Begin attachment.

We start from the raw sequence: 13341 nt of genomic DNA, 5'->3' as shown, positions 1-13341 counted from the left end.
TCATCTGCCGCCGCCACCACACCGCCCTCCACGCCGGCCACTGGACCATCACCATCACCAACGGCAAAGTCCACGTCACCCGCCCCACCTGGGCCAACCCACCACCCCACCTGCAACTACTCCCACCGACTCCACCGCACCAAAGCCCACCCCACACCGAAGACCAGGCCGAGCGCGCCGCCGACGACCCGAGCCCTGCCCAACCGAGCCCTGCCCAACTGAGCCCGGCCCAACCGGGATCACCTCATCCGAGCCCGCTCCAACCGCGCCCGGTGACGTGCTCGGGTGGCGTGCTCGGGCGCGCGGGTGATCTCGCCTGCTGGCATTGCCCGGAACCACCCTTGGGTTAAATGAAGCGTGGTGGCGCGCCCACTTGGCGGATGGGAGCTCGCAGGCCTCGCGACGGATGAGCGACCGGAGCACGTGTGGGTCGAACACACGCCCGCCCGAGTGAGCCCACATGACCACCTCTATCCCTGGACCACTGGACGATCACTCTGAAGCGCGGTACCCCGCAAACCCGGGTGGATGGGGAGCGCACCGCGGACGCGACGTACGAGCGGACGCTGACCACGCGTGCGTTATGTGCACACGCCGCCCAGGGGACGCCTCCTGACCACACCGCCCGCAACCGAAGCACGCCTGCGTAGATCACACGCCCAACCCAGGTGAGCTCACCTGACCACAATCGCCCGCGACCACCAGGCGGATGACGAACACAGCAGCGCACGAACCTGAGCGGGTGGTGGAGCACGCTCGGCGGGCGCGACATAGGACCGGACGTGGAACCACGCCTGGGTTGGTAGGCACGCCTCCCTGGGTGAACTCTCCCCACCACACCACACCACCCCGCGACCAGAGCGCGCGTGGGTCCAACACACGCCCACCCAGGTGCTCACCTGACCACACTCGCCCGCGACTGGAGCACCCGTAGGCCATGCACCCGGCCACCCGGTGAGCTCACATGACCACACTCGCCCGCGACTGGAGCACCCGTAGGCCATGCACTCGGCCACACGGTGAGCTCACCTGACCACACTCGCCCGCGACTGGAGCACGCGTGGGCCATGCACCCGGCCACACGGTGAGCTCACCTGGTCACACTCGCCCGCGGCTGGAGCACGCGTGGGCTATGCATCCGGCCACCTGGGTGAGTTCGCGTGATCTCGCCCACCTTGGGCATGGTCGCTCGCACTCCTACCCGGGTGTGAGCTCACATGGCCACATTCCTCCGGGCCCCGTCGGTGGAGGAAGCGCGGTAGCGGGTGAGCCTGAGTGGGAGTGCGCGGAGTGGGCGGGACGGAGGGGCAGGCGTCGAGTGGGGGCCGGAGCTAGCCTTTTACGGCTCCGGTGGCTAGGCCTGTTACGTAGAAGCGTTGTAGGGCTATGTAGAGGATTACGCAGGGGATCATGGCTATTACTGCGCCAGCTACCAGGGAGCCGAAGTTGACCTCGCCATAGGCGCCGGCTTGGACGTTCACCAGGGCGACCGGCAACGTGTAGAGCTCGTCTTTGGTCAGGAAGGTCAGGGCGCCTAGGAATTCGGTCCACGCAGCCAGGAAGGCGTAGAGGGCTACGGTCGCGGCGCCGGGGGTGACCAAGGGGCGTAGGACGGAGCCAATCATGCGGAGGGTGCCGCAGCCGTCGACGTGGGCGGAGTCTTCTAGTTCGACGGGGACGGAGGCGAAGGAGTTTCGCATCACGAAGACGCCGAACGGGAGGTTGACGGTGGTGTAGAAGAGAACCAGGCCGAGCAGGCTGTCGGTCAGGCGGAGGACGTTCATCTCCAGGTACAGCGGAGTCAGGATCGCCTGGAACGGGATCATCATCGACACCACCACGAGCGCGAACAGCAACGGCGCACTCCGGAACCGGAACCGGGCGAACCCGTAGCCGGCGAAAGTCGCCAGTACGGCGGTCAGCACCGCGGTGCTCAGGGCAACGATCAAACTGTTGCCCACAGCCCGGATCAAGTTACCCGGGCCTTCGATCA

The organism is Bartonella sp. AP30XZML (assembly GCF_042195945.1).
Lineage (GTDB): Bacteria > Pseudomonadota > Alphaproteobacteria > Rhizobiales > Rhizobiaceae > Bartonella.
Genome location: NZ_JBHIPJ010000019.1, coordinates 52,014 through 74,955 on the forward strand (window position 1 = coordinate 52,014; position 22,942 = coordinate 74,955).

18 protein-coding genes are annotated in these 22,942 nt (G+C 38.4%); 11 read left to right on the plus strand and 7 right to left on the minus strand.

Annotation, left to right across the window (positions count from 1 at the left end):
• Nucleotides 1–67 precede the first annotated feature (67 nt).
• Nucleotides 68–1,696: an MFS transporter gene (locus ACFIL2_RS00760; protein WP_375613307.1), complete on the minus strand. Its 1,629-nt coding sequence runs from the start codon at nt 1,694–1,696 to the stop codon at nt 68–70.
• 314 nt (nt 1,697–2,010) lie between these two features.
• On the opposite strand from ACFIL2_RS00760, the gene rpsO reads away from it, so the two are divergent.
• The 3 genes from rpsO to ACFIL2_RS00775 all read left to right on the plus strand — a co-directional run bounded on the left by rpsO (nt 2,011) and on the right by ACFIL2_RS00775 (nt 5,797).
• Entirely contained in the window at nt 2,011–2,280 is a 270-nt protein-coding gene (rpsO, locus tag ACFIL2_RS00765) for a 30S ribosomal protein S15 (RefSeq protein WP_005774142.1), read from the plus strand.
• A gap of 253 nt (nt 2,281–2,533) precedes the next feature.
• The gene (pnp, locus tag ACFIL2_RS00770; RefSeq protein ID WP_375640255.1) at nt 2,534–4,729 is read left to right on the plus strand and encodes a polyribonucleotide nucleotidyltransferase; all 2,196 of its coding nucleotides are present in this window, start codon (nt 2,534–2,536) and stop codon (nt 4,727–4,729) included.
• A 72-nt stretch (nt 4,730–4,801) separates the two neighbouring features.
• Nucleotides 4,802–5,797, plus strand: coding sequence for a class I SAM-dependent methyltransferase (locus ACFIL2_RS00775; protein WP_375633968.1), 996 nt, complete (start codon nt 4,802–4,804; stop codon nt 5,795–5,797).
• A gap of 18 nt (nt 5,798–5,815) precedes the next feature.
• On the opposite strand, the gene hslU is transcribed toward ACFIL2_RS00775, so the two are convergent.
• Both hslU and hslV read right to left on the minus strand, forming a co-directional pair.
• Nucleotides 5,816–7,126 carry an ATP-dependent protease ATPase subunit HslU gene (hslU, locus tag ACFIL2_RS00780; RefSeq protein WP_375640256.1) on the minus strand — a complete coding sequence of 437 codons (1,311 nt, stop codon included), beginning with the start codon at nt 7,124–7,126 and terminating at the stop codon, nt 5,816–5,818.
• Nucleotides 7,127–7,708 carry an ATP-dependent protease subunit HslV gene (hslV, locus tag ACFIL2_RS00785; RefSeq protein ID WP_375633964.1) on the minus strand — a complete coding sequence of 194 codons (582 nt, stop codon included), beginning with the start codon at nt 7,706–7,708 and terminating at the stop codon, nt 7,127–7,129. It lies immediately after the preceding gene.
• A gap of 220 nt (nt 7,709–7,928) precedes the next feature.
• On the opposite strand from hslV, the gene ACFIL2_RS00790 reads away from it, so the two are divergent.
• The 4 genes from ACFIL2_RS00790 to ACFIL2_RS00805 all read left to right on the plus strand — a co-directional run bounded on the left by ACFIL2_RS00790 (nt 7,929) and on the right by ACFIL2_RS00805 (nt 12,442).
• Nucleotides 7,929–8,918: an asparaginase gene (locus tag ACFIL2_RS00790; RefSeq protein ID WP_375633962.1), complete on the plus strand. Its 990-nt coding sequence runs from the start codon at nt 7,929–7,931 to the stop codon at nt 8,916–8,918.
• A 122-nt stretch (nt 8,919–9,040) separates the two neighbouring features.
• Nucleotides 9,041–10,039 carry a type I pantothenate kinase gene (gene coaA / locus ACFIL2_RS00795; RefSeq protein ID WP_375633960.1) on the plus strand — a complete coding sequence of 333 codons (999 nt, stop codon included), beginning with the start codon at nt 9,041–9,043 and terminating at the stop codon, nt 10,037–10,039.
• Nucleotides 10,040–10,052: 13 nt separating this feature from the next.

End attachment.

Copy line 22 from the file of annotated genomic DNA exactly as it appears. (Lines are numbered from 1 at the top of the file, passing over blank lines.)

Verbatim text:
• Nucleotides 7,127–7,708 carry an ATP-dependent protease subunit HslV gene (hslV, locus tag ACFIL2_RS00785; RefSeq protein ID WP_375633964.1) on the minus strand — a complete coding sequence of 194 codons (582 nt, stop codon included), beginning with the start codon at nt 7,706–7,708 and terminating at the stop codon, nt 7,127–7,129. It lies immediately after the preceding gene.